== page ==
Manāra—the Arabic word for “minaret”—is the result of the creative collaboration between internationally acclaimed sculptor and painter Toym Imao and industrial designer and installation artist Lilianna Manahan.
I was able to interview artist Lilianna Manahan and get to know her insights about their installation
Two acclaimed Filipino artists came together to celebrate Moro culture through Manāra, an interactive art installation at the Ayala Museum Plaza, which officially opened on May 3.
Featuring 23 minarets and lanterns, the Manāra interactive art installation features Moro textiles, wood and metal work, music, and indigenous patterns. Manāra is a project of Ayala Foundation.
Traditionally, minarets served as lighthouses, providing light to people and vessels that needed to find their way. Minarets, which are also important architectural features of mosques, are also where calls to prayer are made.
For over 50 years, Ayala Foundation has been implementing community development initiatives in Mindanao. One of the foundation’s first projects was the Sumilao Cattle Research Project at Xavier University in Cagayan de Oro in the 1960s. At present, the foundation has been nurturing its partnership with the Autonomous Region of Muslim Mindanao for its youth leadership program Leadership Communities, and its education program Training Institute.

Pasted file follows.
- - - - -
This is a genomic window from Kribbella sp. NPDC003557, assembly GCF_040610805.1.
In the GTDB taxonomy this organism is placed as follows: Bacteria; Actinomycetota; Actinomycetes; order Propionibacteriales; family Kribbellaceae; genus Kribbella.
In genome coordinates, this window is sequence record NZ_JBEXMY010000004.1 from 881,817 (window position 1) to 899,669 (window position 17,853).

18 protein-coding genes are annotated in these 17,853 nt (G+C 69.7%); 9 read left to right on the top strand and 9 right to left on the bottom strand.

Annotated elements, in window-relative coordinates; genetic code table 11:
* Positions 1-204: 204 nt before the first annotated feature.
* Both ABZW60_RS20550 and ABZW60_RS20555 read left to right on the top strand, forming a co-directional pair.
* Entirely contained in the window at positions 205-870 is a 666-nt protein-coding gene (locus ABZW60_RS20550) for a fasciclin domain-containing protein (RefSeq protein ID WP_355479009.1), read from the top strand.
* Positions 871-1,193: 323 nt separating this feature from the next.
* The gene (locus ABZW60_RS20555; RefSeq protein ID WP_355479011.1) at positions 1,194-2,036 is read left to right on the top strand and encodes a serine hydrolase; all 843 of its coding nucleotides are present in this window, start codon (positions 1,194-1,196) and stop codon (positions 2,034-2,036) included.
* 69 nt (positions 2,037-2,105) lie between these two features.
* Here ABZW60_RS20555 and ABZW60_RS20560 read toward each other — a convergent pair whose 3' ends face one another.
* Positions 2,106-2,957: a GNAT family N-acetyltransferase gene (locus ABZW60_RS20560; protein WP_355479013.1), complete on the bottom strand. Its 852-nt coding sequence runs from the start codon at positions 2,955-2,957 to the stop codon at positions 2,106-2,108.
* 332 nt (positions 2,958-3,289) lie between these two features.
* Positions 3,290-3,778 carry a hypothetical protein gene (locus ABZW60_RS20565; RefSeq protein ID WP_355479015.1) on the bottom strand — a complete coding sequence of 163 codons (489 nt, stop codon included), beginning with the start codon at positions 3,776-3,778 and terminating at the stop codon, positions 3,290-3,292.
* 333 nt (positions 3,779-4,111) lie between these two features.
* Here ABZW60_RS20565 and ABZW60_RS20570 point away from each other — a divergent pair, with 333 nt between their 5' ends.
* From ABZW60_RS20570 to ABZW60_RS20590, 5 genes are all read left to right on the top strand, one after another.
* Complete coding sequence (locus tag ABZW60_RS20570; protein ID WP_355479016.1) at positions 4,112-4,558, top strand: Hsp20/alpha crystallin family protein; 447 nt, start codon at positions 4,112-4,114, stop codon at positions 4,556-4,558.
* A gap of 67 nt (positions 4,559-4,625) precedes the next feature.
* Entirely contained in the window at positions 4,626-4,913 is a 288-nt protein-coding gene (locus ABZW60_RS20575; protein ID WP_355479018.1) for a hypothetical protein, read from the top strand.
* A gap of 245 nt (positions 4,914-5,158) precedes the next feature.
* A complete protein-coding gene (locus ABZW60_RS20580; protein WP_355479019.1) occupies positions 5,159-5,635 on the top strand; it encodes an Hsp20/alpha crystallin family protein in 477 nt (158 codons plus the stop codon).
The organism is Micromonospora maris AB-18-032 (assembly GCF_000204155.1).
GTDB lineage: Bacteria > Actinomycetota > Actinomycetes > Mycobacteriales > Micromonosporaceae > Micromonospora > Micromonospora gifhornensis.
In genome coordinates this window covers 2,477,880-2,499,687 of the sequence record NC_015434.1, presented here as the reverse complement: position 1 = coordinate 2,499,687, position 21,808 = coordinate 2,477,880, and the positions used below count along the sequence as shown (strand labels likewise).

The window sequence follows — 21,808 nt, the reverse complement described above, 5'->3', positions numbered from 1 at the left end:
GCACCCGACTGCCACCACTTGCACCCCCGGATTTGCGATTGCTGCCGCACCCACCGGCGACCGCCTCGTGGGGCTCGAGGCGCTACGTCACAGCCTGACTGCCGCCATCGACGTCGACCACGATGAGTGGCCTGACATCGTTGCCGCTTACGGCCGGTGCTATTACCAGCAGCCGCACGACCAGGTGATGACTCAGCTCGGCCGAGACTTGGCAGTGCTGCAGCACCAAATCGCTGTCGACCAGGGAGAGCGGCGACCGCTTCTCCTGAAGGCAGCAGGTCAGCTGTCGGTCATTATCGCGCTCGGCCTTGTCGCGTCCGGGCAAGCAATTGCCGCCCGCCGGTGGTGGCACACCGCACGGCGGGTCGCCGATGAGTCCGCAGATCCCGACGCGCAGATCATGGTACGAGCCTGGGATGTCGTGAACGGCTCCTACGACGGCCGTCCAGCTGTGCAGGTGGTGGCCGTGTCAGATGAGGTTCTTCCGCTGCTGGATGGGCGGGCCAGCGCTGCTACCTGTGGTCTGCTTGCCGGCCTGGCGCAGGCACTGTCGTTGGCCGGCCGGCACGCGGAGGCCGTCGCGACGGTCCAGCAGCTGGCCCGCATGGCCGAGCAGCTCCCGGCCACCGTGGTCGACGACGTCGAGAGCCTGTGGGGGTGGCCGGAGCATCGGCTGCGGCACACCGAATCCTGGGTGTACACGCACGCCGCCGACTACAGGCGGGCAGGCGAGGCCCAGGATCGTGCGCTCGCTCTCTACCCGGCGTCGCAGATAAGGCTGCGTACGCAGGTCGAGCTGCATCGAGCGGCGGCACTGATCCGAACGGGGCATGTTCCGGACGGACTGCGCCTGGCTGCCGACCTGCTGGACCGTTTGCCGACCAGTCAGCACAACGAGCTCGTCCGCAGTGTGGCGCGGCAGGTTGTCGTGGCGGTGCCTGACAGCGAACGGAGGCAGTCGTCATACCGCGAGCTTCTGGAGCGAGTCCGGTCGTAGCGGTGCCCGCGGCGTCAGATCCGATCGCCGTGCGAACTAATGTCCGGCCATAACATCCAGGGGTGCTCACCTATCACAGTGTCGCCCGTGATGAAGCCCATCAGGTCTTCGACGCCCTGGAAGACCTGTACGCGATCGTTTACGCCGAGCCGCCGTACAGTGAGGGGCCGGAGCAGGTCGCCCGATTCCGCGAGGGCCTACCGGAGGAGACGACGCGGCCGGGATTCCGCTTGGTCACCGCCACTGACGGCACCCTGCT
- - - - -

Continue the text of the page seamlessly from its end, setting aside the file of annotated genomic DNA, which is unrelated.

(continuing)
Ayala Foundation has also partnered with the City Government of Marawi for the community-based Siyapen Drug Rehabilitation Center, which was started earlier this year.
Similarly, the Manāra art installation hopes to shed light on the richness and diversity of Moro culture, and in the process inspire a deeper understanding of Muslim Filipinos. At the same time, the interactive art installation serves as a call for unity—for Filipinos, even though they come from diverse backgrounds, to become more open to dialogue and cooperation.